Has anyone noticed the ever-present 'comic companion’ in successful stories? He or she is virtually the same figure from tale to tale.
Sam in The Lord of the Rings, has remarkable similarities to Dill in To Kill a Mockingbird, or Piglet in Winnie the Pooh, or Herbert in Great Expectations, or Ron in Harry Potter And The Philosopher's Stone, or R2-D2 and C-Threepio in Star Wars, or the porter in Macbeth. Why are these figures there? Why are they so alike?
One standard answer is 'to provide comic relief'. But the real answer, the universal answer, is to be found in the book How Stories Really Work.
If the protagonist of a story has a life that is all about being robbed of more and more, physically, emotionally and even spiritually, in order to draw in the reader’s attention relentlessly, then a comic character provides interludes, breaking things up a little, relieving the relentless build-up of emptiness.
A side issue, not essential to the overall plot, is addressed through these characters, who bring with them laughter, a sign of something minor being resolved, a symptom of relief.
The reader, drained by the trials of the protagonist who is losing more and more as the story goes on, experiences a moment of relief. That moment of relief serves to make the protagonist’s situation even darker by contrast.
The comic figure also has something essential to do in the end: they have a key role to play in the protagonist’s quest.
Don’t take my word for it - look at these examples.
The Lord of the Rings
In Chapter Two of The Lord of the Rings, Frodo has just learned how the entire fate of Middle Earth has fallen upon his shoulders and that he will have to give up everything that he loves - home, friends, comfort. Who is cutting the grass outside his window as he learns this in a deep conversation with the wizard Gandalf? Sam, who is comically lifted through the window by the wizard and comically regards the whole prospect of the trip as a blessing.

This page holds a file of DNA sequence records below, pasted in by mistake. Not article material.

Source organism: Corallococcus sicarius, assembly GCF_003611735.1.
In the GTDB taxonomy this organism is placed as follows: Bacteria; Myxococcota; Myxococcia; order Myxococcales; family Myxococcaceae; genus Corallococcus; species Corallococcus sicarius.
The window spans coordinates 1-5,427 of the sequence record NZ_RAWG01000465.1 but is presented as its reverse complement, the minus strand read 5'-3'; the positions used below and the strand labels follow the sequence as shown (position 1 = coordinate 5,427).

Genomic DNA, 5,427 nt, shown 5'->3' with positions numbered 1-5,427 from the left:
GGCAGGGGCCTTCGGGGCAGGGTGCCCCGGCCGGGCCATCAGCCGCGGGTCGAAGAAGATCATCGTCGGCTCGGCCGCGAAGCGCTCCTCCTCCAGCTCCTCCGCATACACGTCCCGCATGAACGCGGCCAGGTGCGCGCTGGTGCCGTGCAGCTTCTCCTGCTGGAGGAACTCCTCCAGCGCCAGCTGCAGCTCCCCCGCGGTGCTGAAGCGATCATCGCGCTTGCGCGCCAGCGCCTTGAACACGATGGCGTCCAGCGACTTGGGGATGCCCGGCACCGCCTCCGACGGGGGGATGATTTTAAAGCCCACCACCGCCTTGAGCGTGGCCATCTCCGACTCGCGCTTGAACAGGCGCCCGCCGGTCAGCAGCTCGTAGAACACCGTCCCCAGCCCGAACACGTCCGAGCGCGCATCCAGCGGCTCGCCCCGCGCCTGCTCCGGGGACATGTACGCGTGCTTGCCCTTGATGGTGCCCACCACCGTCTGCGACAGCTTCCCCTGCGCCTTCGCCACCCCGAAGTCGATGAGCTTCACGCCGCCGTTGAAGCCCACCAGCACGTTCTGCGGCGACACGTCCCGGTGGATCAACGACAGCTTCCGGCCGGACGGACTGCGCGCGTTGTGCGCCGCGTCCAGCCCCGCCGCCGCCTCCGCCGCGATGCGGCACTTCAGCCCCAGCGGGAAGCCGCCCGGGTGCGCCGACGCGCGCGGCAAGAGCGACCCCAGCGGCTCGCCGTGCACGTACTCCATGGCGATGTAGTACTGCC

Sam later plays a key role in the quest to destroy the Ring, taking the burden of the Ring at a vital moment in the story and thus saving the Quest.
To Kill a Mockingbird
After an onslaught into her childhood from the adult world, with racism explicitly appearing, Scout is confronted by the word 'rape' and the threatened loss of her friendship with her brother Jem. Who should reappear at that moment in the novel but Dill, the comic figure, who comforts Scout that night.
Dill is the one who prompts the children to seek out Boo Radley earlier in the novel, which has huge consequences later.
After the great ordeal towards the end of the story in which Pip finds out the awful truth about his benefactor and then loses him, who steps forward to fill Pip’s vacuum with some comfort but Herbert, the comic figure in Dickens’ novel.
Herbert then provides Pip with support at a vital moment in the plot.
As for Star Wars, comic companions R2-D2 and C-Threepio are constantly acting as vacuum-fillers in their appearances after or during major battle scenes. They act to rescue the heroes at crucial moments.
The porter in Macbeth appears with his word-play and lewd jokes just after Macbeth’s horrific treasonous murder of Duncan, as a result of which Macbeth believes he has lost his own soul. (It’s also the porter who symbolically lets in Macduff, the character who will bring an end to Macbeth’s reign.)
In all these cases,we have yawning abysses of our protagonists and the momentary relief of a templated comic figure, who is less affected.
How this all works - and indeed why it all works - is covered in much greater depth in How Stories Really Work.